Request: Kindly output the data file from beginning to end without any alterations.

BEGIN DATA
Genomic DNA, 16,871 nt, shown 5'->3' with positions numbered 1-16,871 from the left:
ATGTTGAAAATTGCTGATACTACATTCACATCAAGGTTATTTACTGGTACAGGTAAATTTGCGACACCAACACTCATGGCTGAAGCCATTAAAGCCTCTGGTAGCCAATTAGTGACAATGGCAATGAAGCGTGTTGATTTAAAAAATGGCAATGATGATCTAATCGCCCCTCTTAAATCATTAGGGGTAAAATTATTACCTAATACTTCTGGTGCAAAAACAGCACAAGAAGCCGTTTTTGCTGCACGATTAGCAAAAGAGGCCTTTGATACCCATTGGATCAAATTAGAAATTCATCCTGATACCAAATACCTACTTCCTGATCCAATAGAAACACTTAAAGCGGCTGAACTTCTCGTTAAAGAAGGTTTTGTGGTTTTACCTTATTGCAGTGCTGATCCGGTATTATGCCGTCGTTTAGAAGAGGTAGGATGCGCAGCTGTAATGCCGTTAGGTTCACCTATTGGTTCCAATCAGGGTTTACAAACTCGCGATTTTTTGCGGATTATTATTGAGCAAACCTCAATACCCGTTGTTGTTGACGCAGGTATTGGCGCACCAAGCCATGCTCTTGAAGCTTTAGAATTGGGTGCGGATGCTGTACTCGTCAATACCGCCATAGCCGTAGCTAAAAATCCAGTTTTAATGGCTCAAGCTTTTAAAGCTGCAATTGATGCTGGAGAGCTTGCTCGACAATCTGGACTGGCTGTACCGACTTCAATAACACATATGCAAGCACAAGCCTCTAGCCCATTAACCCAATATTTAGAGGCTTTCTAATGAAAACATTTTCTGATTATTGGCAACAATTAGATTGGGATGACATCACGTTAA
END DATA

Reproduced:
Genomic DNA, 16,871 nt, shown 5'->3' with positions numbered 1-16,871 from the left:
ATGTTGAAAATTGCTGATACTACATTCACATCAAGGTTATTTACTGGTACAGGTAAATTTGCGACACCAACACTCATGGCTGAAGCCATTAAAGCCTCTGGTAGCCAATTAGTGACAATGGCAATGAAGCGTGTTGATTTAAAAAATGGCAATGATGATCTAATCGCCCCTCTTAAATCATTAGGGGTAAAATTATTACCTAATACTTCTGGTGCAAAAACAGCACAAGAAGCCGTTTTTGCTGCACGATTAGCAAAAGAGGCCTTTGATACCCATTGGATCAAATTAGAAATTCATCCTGATACCAAATACCTACTTCCTGATCCAATAGAAACACTTAAAGCGGCTGAACTTCTCGTTAAAGAAGGTTTTGTGGTTTTACCTTATTGCAGTGCTGATCCGGTATTATGCCGTCGTTTAGAAGAGGTAGGATGCGCAGCTGTAATGCCGTTAGGTTCACCTATTGGTTCCAATCAGGGTTTACAAACTCGCGATTTTTTGCGGATTATTATTGAGCAAACCTCAATACCCGTTGTTGTTGACGCAGGTATTGGCGCACCAAGCCATGCTCTTGAAGCTTTAGAATTGGGTGCGGATGCTGTACTCGTCAATACCGCCATAGCCGTAGCTAAAAATCCAGTTTTAATGGCTCAAGCTTTTAAAGCTGCAATTGATGCTGGAGAGCTTGCTCGACAATCTGGACTGGCTGTACCGACTTCAATAACACATATGCAAGCACAAGCCTCTAGCCCATTAACCCAATATTTAGAGGCTTTCTAATGAAAACATTTTCTGATTATTGGCAACAATTAGATTGGGATGACATCACGTTAA